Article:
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Sadly, the tragic death of Baby P is all too familiar

PUBLISHED: 14:13 17 November 2008 | UPDATED: 15:36 07 September 2010

A little over eight years ago little Victoria Climbie died of horrific injuries and unimaginable neglect while under the care of Haringey Council. Victoria s body showed the signs of more than 100 injuries and her cause of death was attributed to malnutri

A little over eight years ago little Victoria Climbie died of horrific injuries and unimaginable neglect while under the care of Haringey Council. Victoria's body showed the signs of more than 100 injuries and her cause of death was attributed to malnutrition and hypothermia.

The nation was shocked and stunned by the details of the case as they emerged into the public spotlight, firstly through a murder trial and then a public inquiry.

The Laming Inquiry in 2003 found that there were at least a dozen occasions when Victoria's life could have been saved by appropriate intervention but the authorities failed her.

As Lord Laming drafted a whole raft of new measures, including recommendations designed to ensure that social workers, doctors, medical teams and the police would share all relevant information in dealing with children-at-risk cases, there was real hope that such a tragedy would never happen again. Well, it has happened, with the finger of contributory blame again being pointed at Haringey Council and its child services.

The circumstances the council finds itself in this morning are all too familiar. A trial has established who the criminally guilty are. At the same time it has raised serious and troubling questions about the behaviour of the authorities.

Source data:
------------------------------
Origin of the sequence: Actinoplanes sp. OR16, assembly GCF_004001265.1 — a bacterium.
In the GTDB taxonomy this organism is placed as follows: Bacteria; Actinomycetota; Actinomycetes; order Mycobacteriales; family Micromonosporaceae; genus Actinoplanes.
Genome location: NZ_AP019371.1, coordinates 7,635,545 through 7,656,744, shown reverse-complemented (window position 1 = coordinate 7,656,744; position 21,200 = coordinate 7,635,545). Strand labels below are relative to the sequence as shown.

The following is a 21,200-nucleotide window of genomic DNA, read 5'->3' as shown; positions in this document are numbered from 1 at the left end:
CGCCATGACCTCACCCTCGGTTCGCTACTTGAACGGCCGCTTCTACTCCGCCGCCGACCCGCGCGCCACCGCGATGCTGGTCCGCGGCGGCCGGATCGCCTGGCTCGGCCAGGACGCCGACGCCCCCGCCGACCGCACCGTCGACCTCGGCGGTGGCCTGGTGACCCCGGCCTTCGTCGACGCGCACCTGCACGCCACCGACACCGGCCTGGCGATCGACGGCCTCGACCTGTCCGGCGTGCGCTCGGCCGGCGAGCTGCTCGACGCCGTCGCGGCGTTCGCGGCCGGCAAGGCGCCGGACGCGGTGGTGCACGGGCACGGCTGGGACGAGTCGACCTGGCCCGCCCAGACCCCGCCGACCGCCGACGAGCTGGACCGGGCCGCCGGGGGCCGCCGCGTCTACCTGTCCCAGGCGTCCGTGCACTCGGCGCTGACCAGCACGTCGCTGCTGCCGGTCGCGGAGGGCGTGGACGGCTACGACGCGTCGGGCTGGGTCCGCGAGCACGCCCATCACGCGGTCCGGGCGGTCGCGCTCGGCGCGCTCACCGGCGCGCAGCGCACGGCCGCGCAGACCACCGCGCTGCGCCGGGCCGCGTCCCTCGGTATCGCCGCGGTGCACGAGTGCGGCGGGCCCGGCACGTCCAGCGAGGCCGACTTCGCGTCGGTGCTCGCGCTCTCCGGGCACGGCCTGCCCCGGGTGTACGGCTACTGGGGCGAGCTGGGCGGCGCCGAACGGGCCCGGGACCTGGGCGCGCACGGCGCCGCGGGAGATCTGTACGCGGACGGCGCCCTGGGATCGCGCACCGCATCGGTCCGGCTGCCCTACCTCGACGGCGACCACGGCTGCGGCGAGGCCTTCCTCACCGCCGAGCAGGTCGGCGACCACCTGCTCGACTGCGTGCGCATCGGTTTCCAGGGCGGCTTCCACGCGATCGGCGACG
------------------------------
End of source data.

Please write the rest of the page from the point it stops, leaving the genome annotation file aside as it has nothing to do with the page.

Again we see staff from Haringey Council's Children and Young People's Service involved from an early stage, and for a prolonged period, yet failing to spot vital warning signs. Again we see a failure to communicate in an effective manner. Again we see the council closing ranks, claiming that its procedures ''worked effectively.''

But it is almost beyond the public's comprehension how so many trained professionals could fail to see that Baby P was in mortal danger. He died with a broken back, eight fractured ribs and multiple lacerations and bruising from head to toe.

The people charged with inflicting these appalling injuries will soon hear their fate at the hands of a High Court judge. They will certainly end up in prison for many years.

Meanwhile, health and child care professionals who failed to do their jobs properly have escaped with reprimands and rebukes. But one suspects that there is at least one lesson which the council has learned from the Victoria Climbie case - that when a child dies while under a council's supervision, the matter will not easily be laid to rest.

With pressure growing on senior staff, from children's director Sharon Shoesmith downwards, it seems inevitable that Haringey will be placed at the centre of a new public inquiry. Perhaps only then will we discover the underlying reasons for the astonishing failures which appear to have contributed to the tragic death of Baby P.


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